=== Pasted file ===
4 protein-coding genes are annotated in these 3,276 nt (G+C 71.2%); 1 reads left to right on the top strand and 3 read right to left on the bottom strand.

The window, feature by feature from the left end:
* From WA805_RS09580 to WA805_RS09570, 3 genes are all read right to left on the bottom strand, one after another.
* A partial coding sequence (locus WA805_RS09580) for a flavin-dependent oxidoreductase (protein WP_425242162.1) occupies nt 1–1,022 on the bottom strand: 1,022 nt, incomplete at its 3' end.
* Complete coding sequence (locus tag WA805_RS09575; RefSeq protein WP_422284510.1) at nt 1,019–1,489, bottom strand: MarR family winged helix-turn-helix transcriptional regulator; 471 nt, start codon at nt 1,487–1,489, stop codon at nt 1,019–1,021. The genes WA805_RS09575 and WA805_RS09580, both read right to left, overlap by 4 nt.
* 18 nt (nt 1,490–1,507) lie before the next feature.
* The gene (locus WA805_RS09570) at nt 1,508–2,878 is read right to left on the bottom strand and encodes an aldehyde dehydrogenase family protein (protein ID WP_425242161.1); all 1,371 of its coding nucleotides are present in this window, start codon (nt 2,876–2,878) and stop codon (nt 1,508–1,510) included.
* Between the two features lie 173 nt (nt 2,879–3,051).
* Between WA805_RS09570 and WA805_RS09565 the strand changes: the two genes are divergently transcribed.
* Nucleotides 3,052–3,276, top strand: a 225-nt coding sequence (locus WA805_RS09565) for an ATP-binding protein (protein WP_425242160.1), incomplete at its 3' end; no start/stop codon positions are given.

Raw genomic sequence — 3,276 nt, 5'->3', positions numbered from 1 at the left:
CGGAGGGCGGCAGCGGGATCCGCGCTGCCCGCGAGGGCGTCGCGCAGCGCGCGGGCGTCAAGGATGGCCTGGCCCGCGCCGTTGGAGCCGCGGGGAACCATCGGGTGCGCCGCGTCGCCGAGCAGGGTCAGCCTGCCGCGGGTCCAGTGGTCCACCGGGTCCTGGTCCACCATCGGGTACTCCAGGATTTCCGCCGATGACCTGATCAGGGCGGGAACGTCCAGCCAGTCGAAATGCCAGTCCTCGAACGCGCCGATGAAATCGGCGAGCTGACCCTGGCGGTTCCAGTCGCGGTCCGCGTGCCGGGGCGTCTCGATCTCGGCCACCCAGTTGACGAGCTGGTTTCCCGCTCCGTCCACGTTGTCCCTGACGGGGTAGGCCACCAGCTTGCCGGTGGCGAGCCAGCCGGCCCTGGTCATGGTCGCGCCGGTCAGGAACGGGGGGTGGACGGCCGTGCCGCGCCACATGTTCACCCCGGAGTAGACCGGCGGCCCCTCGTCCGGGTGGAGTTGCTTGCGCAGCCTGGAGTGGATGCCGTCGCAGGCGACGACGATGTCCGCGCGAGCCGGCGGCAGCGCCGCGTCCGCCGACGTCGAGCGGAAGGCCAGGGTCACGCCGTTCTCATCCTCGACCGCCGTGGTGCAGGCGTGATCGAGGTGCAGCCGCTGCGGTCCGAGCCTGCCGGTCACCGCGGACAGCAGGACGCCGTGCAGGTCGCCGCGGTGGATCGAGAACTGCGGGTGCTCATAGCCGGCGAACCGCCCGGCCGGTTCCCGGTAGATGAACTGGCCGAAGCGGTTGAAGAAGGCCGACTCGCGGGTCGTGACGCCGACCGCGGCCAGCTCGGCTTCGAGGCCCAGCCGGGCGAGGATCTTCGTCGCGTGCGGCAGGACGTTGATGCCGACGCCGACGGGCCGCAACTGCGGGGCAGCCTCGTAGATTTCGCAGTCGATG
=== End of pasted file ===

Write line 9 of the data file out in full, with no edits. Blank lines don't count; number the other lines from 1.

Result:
* Between WA805_RS09570 and WA805_RS09565 the strand changes: the two genes are divergently transcribed.